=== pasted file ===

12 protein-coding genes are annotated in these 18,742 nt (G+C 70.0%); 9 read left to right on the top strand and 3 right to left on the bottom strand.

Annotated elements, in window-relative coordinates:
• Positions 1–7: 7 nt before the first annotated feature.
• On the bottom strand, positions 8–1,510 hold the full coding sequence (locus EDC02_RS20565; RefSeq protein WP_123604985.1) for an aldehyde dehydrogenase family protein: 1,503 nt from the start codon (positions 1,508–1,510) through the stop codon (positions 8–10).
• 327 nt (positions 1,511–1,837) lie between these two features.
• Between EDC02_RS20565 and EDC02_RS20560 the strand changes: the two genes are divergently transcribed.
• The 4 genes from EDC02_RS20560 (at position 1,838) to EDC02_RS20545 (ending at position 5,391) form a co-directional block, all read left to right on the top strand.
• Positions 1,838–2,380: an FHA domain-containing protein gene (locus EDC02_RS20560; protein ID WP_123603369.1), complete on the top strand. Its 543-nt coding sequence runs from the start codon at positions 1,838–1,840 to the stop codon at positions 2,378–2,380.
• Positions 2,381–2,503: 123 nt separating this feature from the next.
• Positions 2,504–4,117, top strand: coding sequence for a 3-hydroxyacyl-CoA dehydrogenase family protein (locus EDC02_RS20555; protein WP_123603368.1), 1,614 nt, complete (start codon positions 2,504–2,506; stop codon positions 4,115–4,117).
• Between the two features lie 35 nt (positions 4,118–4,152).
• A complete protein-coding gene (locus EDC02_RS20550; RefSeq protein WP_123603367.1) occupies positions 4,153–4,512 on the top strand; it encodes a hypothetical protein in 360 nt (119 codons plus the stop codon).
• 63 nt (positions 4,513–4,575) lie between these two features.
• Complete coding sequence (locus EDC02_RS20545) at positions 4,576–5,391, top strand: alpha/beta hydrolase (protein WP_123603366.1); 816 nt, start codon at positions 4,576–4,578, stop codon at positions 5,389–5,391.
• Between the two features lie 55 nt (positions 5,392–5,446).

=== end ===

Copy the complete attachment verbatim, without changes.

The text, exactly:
12 protein-coding genes are annotated in these 18,742 nt (G+C 70.0%); 9 read left to right on the top strand and 3 right to left on the bottom strand.

Annotated elements, in window-relative coordinates:
• Positions 1–7: 7 nt before the first annotated feature.
• On the bottom strand, positions 8–1,510 hold the full coding sequence (locus EDC02_RS20565; RefSeq protein WP_123604985.1) for an aldehyde dehydrogenase family protein: 1,503 nt from the start codon (positions 1,508–1,510) through the stop codon (positions 8–10).
• 327 nt (positions 1,511–1,837) lie between these two features.
• Between EDC02_RS20565 and EDC02_RS20560 the strand changes: the two genes are divergently transcribed.
• The 4 genes from EDC02_RS20560 (at position 1,838) to EDC02_RS20545 (ending at position 5,391) form a co-directional block, all read left to right on the top strand.
• Positions 1,838–2,380: an FHA domain-containing protein gene (locus EDC02_RS20560; protein ID WP_123603369.1), complete on the top strand. Its 543-nt coding sequence runs from the start codon at positions 1,838–1,840 to the stop codon at positions 2,378–2,380.
• Positions 2,381–2,503: 123 nt separating this feature from the next.
• Positions 2,504–4,117, top strand: coding sequence for a 3-hydroxyacyl-CoA dehydrogenase family protein (locus EDC02_RS20555; protein WP_123603368.1), 1,614 nt, complete (start codon positions 2,504–2,506; stop codon positions 4,115–4,117).
• Between the two features lie 35 nt (positions 4,118–4,152).
• A complete protein-coding gene (locus EDC02_RS20550; RefSeq protein WP_123603367.1) occupies positions 4,153–4,512 on the top strand; it encodes a hypothetical protein in 360 nt (119 codons plus the stop codon).
• 63 nt (positions 4,513–4,575) lie between these two features.
• Complete coding sequence (locus EDC02_RS20545) at positions 4,576–5,391, top strand: alpha/beta hydrolase (protein WP_123603366.1); 816 nt, start codon at positions 4,576–4,578, stop codon at positions 5,389–5,391.
• Between the two features lie 55 nt (positions 5,392–5,446).